GN9.5: Embedding sustainability within cleaning services

Guidance Note purpose 

The purpose of this Guidance Note is to provide asset managers, property managers and facilities managers with guidance for incorporating sustainability into the procurement, implementation and on-going management of cleaning services. 

Context 

Incorporating sustainability within cleaning contracts involves the identification of environmental and social issues relating to cleaning activities and ensuring that they are adequately considered during the procurement of human resources and materials at all stages of the cleaning life cycle. 

Environmental issues could involve, for example, the selection and disposal of cleaning materials which may be hazardous to the environment. 

Social issues could involve, for example, ensuring that cleaning contractors have taken relevant precautions beyond merely checking Right to Work documents to ensure modern slavery risk is effectively managed. 

Importance 

The procurement of cleaning services without adequate due diligence, or with poor management of the cleaning contractor or service provider, has the potential to: 

  • Lead to significant environmental damage. 
  • Present a serious risk to human health and wellbeing. 

As cleaning services are subject to a range of regulations, alongside potentially damaging the reputational of both property and asset managers, non-compliance also introduces operational and financial risk through exposure to penalties and fines.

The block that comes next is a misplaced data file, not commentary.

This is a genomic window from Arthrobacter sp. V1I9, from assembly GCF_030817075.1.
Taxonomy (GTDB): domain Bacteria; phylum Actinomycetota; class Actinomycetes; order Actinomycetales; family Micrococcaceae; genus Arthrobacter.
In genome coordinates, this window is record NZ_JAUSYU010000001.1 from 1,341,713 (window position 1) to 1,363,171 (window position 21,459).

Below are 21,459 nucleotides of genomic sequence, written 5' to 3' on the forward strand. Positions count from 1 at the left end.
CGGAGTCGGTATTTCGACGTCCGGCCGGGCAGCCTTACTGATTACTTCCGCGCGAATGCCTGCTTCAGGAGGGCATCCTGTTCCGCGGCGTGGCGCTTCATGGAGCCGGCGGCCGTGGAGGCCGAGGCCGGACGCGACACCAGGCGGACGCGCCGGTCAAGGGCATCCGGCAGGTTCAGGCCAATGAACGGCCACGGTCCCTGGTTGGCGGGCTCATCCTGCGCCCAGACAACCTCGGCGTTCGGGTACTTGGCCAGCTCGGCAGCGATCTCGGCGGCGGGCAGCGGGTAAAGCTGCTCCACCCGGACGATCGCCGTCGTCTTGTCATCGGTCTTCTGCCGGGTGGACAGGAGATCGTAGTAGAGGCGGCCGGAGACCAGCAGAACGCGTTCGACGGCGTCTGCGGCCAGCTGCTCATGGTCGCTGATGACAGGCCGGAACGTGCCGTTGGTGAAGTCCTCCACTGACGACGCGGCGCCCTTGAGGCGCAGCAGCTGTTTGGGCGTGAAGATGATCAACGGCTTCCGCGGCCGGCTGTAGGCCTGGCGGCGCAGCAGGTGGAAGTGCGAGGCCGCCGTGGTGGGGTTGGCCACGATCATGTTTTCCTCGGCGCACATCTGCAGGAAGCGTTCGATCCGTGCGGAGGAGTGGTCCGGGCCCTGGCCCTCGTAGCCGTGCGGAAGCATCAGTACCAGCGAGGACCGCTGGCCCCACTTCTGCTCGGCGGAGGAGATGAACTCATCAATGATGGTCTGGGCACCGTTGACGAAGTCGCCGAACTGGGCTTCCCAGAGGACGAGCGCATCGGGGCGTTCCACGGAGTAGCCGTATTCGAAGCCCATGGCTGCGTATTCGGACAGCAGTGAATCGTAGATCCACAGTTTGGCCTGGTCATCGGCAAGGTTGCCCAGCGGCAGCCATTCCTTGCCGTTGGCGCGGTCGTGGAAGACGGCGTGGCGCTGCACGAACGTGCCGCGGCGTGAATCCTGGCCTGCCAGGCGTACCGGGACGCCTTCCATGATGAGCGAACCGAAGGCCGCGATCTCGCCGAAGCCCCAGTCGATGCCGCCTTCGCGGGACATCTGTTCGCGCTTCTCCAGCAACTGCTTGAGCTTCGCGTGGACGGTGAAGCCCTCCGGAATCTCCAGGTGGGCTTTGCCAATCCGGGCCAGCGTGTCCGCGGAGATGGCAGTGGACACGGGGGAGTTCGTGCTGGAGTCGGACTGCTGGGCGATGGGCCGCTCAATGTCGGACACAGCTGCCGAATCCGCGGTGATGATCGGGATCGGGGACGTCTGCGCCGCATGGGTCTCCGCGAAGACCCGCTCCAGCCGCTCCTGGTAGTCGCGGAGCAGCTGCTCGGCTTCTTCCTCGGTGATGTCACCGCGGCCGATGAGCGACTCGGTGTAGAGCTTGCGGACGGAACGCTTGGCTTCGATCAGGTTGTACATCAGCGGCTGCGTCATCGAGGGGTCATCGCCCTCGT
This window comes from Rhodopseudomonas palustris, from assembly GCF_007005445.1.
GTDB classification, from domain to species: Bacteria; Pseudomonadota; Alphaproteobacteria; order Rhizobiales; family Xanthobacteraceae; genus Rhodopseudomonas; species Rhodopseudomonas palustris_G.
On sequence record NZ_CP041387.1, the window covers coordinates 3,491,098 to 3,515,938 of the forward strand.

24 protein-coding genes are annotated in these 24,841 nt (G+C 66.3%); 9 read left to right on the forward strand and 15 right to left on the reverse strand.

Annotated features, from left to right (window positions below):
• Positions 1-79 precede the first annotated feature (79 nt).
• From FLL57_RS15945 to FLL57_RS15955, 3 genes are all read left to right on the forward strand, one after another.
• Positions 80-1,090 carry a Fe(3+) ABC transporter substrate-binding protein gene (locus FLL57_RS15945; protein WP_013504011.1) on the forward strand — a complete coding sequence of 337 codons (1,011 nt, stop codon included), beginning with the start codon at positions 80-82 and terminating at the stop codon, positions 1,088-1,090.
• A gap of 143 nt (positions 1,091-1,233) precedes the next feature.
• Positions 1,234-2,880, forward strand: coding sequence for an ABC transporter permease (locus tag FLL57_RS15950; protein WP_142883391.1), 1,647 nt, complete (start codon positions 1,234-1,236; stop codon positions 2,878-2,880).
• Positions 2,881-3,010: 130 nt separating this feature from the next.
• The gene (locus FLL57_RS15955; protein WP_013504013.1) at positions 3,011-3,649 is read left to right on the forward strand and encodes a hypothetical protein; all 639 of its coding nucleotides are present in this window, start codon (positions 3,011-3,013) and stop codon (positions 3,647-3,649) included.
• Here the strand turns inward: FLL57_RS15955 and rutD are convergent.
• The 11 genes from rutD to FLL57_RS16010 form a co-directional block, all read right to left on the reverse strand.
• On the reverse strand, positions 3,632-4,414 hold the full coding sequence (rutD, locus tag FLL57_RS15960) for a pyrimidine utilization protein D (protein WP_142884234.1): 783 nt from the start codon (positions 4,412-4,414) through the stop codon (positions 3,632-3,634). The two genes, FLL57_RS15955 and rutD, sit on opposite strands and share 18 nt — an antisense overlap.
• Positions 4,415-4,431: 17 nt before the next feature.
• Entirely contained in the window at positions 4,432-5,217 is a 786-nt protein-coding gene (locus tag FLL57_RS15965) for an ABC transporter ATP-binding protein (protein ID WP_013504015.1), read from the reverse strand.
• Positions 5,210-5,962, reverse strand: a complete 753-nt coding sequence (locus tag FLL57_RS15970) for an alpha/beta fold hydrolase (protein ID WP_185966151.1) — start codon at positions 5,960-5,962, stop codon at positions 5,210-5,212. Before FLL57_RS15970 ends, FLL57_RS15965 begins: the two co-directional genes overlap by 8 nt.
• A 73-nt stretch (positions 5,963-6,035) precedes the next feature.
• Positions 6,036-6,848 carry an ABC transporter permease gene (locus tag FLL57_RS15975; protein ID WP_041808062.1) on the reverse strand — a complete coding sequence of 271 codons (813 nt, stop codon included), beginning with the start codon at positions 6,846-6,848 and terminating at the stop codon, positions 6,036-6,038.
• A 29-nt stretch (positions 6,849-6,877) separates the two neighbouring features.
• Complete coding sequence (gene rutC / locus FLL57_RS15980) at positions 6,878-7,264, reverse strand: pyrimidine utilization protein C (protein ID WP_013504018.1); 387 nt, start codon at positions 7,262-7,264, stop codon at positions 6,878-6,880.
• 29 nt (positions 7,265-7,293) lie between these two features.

Relevant environmental legislation relating to the incorporation of sustainability within cleaning contracts includes: 

  • Control of Substances Hazardous to Health (COSHH) Regulations SI 2002/2677. 
  • Regulation (EC) 1907/2006, on the Registration, Evaluation, Authorisation and Restriction of Chemicals (REACH). 
  • UK Registration, Evaluation, Authorisation & Restriction of Chemical (REACH). 
  • REACH Enforcement Regulations SI 2008/285. 
  • Waste (England and Wales) Regulations SI 2011/988. 
  • Part 3 of the Environmental Protection Act 1990 [the main legislation relating to statutory nuisances]. 

Relevant social legislation to consider in in relation to the incorporation of sustainability within cleaning contracts includes: 

  • The Modern Slavery Act 2015. 

Responsibilities & Interests

The table below summarises the key activities associated with embedding sustainability within cleaning contracts, and highlights where asset managers, property managers and facilities managers are likely to have a responsibility or specific interest. 

  • AM - Asset Manager